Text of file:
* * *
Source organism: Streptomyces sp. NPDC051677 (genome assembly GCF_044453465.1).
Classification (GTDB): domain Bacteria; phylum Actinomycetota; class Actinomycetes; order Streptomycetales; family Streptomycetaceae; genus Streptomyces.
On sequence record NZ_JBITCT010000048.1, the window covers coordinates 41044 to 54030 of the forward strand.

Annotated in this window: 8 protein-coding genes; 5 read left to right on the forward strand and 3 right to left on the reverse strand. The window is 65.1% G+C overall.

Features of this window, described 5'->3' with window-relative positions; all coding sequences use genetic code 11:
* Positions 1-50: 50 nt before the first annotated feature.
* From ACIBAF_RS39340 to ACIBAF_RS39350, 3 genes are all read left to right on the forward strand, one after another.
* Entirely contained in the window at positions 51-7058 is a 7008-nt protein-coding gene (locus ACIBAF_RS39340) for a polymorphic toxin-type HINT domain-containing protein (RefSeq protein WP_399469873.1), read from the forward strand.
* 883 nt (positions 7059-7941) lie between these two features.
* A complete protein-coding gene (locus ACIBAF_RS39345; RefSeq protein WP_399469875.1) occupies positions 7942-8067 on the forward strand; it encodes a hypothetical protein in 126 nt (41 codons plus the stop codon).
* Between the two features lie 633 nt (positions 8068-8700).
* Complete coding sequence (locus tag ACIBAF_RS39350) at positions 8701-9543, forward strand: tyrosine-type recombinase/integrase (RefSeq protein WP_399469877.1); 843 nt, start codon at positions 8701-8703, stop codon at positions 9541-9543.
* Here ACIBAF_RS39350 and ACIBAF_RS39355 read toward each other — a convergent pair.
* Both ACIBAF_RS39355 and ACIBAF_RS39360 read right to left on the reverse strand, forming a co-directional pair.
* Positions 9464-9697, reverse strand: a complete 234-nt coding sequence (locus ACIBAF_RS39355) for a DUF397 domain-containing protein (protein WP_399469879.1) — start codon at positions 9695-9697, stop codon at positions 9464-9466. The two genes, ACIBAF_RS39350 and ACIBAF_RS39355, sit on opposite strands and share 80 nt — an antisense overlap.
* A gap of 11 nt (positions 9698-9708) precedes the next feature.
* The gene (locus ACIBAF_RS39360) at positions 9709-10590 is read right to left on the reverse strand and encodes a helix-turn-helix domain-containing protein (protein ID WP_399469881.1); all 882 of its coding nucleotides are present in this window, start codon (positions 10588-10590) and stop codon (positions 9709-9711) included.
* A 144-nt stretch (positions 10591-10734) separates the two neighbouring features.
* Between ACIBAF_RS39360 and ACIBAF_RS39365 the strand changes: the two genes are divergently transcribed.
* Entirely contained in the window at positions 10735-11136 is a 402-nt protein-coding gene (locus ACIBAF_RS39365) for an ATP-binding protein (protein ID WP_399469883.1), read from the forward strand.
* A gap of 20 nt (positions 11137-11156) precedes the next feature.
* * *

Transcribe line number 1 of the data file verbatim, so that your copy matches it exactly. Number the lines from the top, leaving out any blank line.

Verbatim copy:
Source organism: Streptomyces sp. NPDC051677 (genome assembly GCF_044453465.1).